Urban Jungle: Living and Styling with Plants

Urban Jungle: Living and Styling with Plants

I've become a crazy plant lady, and this book was pure fun for me. This large coffee table book profiles five Europeans homeowners, sharing abundant lush photographs of how they style and live with plants. 18 bloggers also contributed to the book, sharing their own plant-filled spaces. And the book contains care tips and styling advice for common houseplants like monstera, succulents, palms, sanservieria, and pilea. I used plenty of book darts to mark the ideas I want to try in my own home. More info →
The Dinner List

The Dinner List

A friend recommended this months ago, and after Book of the Month dropped it in my lap, I read it in two days. You know the game: name five people, living or dead, whose company you would most enjoy for your dream dinner party. The book opens on Sabrina's 30th birthday, with her dream come true: she's dining with her best friend, her favorite college professor, the father she never knew, the love of her life, and Audrey Hepburn. The story alternates between the often-tense dinner party and flashbacks to the past, which reveal the origin—and perhaps fate—of Sabrina's great romance. Without Audrey Hepburn, the bittersweet story would dissolve into sappy, but with her wry presence, it works. For publishing nerds: this is an Amy Einhorn book. More info →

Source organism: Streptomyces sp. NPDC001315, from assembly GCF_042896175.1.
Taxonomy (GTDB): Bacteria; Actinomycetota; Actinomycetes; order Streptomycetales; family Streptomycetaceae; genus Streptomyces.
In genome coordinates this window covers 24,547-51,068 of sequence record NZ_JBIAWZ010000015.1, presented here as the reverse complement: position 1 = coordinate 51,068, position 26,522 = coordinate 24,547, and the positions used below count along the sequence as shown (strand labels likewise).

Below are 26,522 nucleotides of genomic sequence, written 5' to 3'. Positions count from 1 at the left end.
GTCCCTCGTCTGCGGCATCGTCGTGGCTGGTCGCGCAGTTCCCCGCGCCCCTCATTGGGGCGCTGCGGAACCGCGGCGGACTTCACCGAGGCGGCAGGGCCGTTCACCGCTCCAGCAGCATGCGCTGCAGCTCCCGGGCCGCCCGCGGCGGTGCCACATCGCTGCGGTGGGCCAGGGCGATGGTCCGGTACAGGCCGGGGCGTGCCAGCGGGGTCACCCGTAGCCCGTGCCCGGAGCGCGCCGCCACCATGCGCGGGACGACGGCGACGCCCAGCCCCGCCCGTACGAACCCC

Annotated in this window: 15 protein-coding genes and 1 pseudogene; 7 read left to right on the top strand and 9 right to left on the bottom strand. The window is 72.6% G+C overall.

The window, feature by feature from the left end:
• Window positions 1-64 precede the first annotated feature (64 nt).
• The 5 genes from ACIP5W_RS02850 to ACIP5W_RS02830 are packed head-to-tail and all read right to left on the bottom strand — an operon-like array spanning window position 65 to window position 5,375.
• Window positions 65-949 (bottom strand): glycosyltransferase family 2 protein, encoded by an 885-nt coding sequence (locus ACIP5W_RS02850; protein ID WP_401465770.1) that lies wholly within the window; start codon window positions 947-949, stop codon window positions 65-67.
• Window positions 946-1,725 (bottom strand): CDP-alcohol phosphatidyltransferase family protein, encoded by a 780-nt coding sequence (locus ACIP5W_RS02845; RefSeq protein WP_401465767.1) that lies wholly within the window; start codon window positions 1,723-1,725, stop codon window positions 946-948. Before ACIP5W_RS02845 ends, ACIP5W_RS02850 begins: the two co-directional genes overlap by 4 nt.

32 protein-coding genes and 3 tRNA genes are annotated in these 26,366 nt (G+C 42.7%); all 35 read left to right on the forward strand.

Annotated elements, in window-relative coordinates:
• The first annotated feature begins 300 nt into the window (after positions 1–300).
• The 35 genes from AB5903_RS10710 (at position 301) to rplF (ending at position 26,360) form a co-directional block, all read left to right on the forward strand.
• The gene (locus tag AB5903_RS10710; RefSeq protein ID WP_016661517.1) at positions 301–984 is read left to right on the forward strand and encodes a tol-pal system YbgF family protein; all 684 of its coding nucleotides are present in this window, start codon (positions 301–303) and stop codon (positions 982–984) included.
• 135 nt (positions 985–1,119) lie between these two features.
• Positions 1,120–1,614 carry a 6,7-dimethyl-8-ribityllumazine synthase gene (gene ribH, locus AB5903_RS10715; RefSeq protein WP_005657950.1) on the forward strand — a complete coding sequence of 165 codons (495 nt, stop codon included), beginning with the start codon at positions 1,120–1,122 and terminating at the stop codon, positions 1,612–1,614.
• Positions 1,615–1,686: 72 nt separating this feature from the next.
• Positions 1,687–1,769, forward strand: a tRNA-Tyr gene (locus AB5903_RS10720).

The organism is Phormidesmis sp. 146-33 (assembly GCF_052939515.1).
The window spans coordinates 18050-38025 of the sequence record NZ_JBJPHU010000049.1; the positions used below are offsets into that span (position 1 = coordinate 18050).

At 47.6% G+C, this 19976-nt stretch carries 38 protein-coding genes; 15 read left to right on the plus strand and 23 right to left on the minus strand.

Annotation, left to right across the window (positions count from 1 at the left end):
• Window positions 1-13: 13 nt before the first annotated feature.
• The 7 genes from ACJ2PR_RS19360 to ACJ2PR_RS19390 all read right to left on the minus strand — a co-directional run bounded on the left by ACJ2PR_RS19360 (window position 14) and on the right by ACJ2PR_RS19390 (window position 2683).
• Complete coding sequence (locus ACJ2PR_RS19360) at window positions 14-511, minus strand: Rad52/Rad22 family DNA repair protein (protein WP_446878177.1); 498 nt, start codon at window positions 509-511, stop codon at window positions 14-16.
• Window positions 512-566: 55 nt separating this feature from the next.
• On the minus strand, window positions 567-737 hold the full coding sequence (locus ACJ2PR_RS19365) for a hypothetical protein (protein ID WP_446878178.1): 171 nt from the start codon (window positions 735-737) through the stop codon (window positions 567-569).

What have YOU been reading lately? Link up your post below, or tell us all about it in comments!


Leave A Comment
  1. Shannan says:

    LOL. Blast you, Anne (I mean that in the kindest way possible)! I cannot get on your site without adding extensively to my already exhaustive (I will never read them all) TBR list. But, seriously, thank you. You are a blessing.

    • Victoria Gessford says:

      I concur on all of that. I would also add the absolute frustration from waiting until the book ACTUALLY. COMES. OUT! Argh! I want Dinner List, like yesterday! 🙂 But agreed, you are a blessing. Thank you!!

  2. S says:

    Thanks to a rainy start of our vacation in a remote area I finished most of the books I brought with me but luckily found an indie bookstore to pick up my next read (Home Fire) along with books 5&6 in the Harry Potter series for my daughter. My husband is heading back up for the weekend so I can have him bring me a tbr from Home if I am desperate!! Recent reads: All We Ever Wanted (meh for me), Stay With Me (interesting but didn’t live it as much as you did?), Hourglass (loved but melancholy), and Us Against Them (absolutely beautiful book). Rain has stopped so my reading MIGHT slow down but doubtful!